Hearing Central Pitches at the IDFA Forum
So, I am in Amsterdam, attending my first IDFA, a fest I’ve been dreaming of attending since I first started working in documentary. IFP has 11 films in the fest, and four works in progress in the Forum, so I’m here for moral support, promotion of IFP, and reconnaissance. What is happening in documentary in the rest of the world?
In advance of my arrival, I was most anticipating being a part of the Forum, “IDFA’s international co-financing and production market, Europe’s most important breeding ground for new documentary work.” The Forum presents works in progress to the international funding and broadcast community, and the Central Pitches every morning are public presentations from filmmakers to a huge panel of 25 top broadcasters & others from around the world. All this plus an audience of 300 observers; festival reps, funders, peer filmmakers, other film orgs. No pressure.
Now, despite producing some element of IFP’s last seven Independent Film Week Spotlight on Documentaries programs, broadcast still mystifies me to a great extent; which is why I am here (and why you hire a sales agent). So, while I know some of the players, the Forum pitches provide me the insight on the kinds of conversations that were happening in the hive of our own Project Forum meetings, but on a huge scale.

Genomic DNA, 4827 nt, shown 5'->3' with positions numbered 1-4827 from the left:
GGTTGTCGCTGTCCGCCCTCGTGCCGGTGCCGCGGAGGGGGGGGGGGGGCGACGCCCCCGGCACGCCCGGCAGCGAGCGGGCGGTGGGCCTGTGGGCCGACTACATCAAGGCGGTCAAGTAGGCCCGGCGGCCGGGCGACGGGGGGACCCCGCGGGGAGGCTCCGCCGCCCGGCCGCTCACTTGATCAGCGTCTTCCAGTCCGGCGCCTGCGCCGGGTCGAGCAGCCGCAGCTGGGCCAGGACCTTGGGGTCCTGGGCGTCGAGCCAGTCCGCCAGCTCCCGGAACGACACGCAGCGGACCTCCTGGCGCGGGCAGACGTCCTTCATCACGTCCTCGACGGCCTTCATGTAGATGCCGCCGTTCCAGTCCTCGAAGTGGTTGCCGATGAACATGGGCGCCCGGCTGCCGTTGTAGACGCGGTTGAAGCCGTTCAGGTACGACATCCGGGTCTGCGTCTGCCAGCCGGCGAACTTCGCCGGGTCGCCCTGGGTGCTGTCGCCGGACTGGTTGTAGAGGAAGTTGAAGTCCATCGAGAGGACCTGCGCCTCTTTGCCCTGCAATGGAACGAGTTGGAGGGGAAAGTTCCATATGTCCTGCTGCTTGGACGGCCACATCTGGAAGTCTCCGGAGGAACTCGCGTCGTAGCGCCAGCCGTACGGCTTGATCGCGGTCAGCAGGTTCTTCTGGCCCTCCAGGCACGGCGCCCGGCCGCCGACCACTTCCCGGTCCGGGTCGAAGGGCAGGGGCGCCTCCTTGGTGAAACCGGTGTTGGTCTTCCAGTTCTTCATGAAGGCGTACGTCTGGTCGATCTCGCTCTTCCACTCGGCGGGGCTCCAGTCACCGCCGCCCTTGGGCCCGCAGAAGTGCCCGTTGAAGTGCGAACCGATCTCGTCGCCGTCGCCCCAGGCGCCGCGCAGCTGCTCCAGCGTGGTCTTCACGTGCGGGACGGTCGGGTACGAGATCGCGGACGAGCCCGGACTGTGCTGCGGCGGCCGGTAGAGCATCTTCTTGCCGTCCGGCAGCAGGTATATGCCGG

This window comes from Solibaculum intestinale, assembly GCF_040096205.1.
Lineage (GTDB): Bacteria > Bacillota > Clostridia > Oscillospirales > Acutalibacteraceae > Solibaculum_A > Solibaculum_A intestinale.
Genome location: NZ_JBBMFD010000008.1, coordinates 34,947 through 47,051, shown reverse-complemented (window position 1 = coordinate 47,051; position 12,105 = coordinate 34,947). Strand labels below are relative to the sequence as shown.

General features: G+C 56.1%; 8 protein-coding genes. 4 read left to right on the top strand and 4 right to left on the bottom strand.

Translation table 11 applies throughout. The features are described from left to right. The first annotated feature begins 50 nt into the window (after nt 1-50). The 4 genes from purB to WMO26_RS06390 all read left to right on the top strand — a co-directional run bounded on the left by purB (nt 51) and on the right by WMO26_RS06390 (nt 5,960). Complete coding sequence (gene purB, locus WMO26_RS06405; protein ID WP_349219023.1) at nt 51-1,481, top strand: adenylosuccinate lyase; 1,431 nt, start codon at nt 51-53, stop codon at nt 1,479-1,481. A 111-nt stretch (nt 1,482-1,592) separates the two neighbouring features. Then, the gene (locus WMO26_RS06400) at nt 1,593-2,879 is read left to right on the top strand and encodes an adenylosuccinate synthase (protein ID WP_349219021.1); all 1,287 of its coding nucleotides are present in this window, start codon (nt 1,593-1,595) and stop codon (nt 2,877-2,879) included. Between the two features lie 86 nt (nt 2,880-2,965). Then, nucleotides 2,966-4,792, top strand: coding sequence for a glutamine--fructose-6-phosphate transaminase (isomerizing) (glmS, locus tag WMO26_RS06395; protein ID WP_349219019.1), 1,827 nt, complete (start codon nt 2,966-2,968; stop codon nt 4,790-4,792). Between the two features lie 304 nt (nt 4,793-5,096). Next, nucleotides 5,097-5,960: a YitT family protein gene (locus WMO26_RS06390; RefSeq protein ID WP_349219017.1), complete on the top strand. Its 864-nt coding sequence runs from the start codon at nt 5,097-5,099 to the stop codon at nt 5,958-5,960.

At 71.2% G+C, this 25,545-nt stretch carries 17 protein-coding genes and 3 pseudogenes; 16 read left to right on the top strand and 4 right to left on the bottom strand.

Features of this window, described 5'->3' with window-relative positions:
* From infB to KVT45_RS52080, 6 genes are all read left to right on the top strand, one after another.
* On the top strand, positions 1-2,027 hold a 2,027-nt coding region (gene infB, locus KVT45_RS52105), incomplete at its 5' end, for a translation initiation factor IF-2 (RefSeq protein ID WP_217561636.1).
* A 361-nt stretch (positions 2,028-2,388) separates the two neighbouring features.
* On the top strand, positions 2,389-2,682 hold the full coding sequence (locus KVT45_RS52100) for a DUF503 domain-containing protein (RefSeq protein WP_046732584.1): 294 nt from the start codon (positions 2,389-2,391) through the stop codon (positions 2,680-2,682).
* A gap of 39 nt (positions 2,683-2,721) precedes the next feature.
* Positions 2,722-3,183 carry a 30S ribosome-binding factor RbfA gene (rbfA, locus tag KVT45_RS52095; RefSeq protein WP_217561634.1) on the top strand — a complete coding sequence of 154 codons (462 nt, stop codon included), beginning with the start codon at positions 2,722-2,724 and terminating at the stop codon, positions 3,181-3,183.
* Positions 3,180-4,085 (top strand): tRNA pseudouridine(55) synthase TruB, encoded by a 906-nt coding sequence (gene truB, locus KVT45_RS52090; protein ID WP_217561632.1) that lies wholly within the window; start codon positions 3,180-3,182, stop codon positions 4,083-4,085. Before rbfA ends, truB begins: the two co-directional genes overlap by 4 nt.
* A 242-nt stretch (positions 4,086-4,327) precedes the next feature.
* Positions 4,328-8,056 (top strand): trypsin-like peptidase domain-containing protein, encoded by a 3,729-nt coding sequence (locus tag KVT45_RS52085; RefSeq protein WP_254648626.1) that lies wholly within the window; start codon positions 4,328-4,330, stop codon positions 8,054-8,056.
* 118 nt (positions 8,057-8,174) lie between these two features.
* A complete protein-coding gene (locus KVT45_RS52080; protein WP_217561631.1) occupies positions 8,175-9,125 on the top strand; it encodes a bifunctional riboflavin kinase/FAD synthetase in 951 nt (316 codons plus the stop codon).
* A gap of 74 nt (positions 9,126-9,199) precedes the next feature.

The Central Pitches are incredible, a kind of spectacle of media education. I love a spectacle. And these conversations are spicy! The moderators, deft and to the point, seem to encourage and goad the industry to take these projects seriously, and to come out with it: is this a project that you want to support or not?! And when one seems positive, it becomes our role as audience to cheer their support; yes, we too want this film shown! And when you hear a no, the moderator, before you can process rejection, is off to the next person. Its like ripping off the band-aid — you can move on and you’re not left wondering why they’re not returning your email.
Here, the industry has no time for nonsense: they argue and ask tough questions, putting the filmmakers under the microscope. “What is your perspective as the filmmaker?” “This trailer is very atmospheric, which might be fine for 20 minutes, but what of an hour or more?” “What is the real substance of the film?” “How will you communicate the context of your complicated issue?” Exactly the kinds of questions they need to ask, and that filmmakers should be able to answer without hesitation. The filmmakers, in turn, hold their own, and express the vitality, timeliness and passion of their projects.
It’s really quite incredible, presenting new all kinds of new creative non-fiction right to the lion’s den of hungry, and picky, broadcasters, grantors, and other exhibitors, and leaving them to argue over the choice morsels. In the end, it’s the filmmakers who benefit from this competitive marketplace, the Forum gives them the platform to share their work and the urgency to take action in a world market place.